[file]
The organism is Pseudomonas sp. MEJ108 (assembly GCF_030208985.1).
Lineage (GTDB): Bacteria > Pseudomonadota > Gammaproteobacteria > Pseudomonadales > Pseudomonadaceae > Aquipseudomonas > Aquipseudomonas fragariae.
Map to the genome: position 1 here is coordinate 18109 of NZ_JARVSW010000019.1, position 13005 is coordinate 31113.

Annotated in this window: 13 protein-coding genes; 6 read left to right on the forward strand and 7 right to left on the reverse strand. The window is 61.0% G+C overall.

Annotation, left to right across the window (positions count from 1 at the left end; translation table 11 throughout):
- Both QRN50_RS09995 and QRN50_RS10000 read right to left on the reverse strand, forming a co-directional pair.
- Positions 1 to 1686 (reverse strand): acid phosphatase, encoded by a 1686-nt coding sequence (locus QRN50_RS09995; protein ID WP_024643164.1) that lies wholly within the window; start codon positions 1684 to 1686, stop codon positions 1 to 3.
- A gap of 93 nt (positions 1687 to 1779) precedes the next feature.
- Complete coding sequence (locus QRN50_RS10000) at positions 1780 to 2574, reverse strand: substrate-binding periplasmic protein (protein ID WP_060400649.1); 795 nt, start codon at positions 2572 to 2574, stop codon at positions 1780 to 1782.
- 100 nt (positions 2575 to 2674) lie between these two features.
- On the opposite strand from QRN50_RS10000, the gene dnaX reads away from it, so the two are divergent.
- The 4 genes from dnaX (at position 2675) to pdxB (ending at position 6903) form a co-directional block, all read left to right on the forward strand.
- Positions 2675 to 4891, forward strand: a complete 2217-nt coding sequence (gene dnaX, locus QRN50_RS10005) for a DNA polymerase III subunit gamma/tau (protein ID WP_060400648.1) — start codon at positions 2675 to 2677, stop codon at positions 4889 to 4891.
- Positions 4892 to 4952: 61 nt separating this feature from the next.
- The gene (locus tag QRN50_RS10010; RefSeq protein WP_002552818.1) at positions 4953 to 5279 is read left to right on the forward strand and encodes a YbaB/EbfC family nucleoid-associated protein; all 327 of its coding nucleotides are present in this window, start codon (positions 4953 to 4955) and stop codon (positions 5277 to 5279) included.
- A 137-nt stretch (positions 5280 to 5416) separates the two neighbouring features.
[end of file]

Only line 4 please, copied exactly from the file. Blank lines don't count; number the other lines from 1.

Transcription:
Annotated in this window: 13 protein-coding genes; 6 read left to right on the forward strand and 7 right to left on the reverse strand. The window is 61.0% G+C overall.